What is important is that our relationship with God be a relationship of spirit to spirit, the relationship of the human heart to God's heart, not a relationship of slaves submitting to an external law. What is important is that we transform the commandment from an imposed law to a beloved law. Thou shalt not steal. Thou shalt not commit adultery. Honor thy father and thy mother... These begin as external commandments that a person learns and sometimes feels to be a nightmare because he considers God to be far away and external and assaulting him. But if the believer knows God as his Father and realizes himself to be a Son to God, then he comes to realize that the commandment are not a nightmare that are imposed and are not like the sabbath of the Jews, but rather something beloved that points the way to salvation.

In Christ Jesus was have been transported from fear to live, to hope, to trust. Thus, as we go along our path to Christmas, we must not feel that Christianity is something external to us, merely rituals and social customs, like the sabbath of the Jews. Let us not be content to put a creche under the Christmas tree, but rather let us strive to transform our heart into into a manger to receive Christ. In this way we make the faith in our heart into a vision of Christ, holding close to Him and loving Him, so that Christ may be born in us as a wellspring of goodness and giving, and that our Lord may become everything in our life. In this way, we grow in the love of Jesus until Christ says in Himself, "Every house in this diocese is My house as though I am born in it and in the hearts of its people every day."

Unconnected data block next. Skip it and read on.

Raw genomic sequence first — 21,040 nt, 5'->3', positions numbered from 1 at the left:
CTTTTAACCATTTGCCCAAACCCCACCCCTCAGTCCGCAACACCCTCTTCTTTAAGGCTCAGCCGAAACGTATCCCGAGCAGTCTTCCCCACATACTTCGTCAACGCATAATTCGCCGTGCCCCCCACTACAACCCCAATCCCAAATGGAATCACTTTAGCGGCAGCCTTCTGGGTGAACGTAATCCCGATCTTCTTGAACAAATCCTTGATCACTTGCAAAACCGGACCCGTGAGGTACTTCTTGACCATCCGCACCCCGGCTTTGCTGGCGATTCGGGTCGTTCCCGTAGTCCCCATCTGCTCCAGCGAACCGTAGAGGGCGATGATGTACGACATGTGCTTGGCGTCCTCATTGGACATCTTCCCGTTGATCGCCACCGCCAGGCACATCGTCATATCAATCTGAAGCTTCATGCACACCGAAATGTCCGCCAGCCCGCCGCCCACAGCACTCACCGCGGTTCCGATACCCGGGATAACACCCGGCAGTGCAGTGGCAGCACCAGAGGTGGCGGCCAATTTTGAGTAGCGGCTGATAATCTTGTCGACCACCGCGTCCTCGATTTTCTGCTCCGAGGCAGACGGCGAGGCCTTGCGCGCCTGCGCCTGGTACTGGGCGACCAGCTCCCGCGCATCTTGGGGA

Georges, Metropolitan of Jbeil and Batroun (Mount Lebanon)
December 7, 2014

Monday, December 8, 2014

La Croix on Russia's Role Protecting Middle Eastern Christians

French original, by Samuel Lieven, here.

Russia Aims to be the Protector of Eastern Christians

Starting on December 4, Moscow is waging a diplomatic offensive on several fronts to come to the aid of Christians in the Middle East.